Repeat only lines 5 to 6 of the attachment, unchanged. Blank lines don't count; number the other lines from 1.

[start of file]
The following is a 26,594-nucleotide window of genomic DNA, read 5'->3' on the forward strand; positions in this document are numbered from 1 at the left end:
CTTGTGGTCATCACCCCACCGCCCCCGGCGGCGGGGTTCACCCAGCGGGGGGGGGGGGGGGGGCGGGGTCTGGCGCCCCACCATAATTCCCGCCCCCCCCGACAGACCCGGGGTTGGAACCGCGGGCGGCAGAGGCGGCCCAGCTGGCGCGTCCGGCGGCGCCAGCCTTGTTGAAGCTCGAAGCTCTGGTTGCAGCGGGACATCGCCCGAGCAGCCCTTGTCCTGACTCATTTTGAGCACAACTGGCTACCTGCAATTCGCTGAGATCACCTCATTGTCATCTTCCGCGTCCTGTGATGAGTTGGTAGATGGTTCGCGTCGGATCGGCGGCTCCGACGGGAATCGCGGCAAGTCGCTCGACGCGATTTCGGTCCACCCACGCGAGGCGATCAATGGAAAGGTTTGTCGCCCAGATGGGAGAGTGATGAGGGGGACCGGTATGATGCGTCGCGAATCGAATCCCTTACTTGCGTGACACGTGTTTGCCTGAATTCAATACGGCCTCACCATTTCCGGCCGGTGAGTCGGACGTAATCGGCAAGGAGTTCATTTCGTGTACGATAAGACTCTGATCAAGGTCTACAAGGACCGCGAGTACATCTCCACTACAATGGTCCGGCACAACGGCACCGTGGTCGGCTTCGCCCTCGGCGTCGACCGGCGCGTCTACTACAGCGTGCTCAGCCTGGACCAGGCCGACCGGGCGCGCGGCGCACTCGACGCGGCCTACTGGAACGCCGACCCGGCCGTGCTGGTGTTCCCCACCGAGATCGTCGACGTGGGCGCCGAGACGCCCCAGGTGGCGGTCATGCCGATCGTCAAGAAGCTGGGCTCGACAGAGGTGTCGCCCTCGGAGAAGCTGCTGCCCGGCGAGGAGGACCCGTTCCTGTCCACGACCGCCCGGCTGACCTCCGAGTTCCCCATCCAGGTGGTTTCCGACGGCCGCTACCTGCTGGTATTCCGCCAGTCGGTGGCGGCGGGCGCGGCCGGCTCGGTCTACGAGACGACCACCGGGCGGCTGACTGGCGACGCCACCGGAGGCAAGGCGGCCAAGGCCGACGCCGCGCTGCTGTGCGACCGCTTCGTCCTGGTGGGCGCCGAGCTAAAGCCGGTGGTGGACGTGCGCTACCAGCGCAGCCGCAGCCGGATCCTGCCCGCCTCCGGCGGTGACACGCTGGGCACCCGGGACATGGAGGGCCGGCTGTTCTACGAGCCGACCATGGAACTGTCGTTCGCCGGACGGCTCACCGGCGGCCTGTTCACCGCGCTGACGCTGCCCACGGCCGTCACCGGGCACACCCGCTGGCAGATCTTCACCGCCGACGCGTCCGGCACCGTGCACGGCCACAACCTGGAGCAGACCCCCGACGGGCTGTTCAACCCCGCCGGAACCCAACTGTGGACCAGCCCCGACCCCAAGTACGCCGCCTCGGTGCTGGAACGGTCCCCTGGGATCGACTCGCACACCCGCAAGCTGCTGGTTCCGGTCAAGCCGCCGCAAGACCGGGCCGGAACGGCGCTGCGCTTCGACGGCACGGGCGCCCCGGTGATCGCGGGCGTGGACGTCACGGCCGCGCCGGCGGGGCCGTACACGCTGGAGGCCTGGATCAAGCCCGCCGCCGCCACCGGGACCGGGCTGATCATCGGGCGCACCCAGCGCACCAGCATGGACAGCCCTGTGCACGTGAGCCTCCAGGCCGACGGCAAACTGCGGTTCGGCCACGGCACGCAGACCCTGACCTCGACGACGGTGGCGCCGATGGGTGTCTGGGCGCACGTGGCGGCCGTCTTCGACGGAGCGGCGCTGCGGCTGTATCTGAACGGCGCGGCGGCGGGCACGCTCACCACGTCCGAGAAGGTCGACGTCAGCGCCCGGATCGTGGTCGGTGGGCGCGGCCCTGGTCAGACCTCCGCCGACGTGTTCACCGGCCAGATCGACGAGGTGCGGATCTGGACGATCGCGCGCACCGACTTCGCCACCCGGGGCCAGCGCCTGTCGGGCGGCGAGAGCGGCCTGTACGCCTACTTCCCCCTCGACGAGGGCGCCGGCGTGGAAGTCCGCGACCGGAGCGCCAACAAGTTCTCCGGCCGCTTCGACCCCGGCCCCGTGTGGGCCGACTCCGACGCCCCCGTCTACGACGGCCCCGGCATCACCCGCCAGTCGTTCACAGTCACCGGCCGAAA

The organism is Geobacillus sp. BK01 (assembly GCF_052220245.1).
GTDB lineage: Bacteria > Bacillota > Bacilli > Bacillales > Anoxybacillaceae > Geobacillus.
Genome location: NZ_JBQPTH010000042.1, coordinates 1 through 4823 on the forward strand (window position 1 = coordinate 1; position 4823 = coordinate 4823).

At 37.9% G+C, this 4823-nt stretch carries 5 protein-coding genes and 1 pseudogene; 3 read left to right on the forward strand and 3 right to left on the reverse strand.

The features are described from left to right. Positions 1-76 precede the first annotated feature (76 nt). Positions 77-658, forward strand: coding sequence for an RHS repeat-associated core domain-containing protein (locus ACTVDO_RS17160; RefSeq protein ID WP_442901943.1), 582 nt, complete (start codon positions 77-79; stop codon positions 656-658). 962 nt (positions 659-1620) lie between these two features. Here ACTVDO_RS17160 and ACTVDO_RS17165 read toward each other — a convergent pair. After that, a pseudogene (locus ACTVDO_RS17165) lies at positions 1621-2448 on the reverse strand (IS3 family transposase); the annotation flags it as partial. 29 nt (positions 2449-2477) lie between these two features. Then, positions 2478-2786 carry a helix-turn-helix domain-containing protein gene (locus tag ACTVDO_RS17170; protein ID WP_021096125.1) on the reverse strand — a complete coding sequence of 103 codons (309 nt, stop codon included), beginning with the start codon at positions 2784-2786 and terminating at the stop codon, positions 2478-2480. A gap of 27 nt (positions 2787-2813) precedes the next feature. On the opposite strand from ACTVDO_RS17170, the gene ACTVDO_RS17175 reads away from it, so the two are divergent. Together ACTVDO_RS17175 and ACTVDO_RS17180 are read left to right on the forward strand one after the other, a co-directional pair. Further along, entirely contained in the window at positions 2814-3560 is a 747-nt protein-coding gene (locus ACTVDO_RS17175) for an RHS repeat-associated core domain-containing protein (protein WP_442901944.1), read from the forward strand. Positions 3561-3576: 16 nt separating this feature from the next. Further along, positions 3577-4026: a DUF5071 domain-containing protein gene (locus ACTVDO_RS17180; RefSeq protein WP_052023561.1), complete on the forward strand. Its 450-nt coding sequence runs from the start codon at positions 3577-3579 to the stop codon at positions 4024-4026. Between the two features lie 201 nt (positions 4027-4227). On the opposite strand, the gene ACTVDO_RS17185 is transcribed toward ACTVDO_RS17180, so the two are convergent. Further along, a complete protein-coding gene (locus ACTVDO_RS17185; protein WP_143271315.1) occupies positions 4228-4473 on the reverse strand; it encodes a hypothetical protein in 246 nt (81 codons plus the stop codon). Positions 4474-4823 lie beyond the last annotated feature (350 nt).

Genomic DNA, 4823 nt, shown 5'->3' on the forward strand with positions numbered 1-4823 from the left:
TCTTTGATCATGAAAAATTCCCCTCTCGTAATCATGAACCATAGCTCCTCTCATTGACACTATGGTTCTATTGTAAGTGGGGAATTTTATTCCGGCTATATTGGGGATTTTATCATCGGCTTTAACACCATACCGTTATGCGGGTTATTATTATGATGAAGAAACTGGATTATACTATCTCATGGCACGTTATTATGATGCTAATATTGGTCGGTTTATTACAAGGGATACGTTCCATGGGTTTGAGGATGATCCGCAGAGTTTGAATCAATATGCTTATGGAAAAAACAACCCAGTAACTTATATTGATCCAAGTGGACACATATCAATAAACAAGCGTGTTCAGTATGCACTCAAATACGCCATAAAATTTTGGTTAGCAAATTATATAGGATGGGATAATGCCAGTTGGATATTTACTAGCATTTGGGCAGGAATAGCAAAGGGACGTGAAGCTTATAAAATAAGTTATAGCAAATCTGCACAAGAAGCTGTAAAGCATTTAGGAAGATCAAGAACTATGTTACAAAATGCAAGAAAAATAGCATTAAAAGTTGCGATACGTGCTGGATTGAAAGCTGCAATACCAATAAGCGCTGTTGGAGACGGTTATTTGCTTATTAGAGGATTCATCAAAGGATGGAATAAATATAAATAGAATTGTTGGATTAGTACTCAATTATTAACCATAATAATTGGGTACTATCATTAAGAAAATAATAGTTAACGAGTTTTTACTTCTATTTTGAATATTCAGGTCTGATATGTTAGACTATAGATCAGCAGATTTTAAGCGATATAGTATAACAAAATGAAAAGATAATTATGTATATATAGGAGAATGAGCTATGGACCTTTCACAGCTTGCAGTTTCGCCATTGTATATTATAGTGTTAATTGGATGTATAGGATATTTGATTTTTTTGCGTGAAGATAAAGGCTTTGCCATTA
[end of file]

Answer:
Genome location: NZ_JBQPTH010000042.1, coordinates 1 through 4823 on the forward strand (window position 1 = coordinate 1; position 4823 = coordinate 4823).

At 37.9% G+C, this 4823-nt stretch carries 5 protein-coding genes and 1 pseudogene; 3 read left to right on the forward strand and 3 right to left on the reverse strand.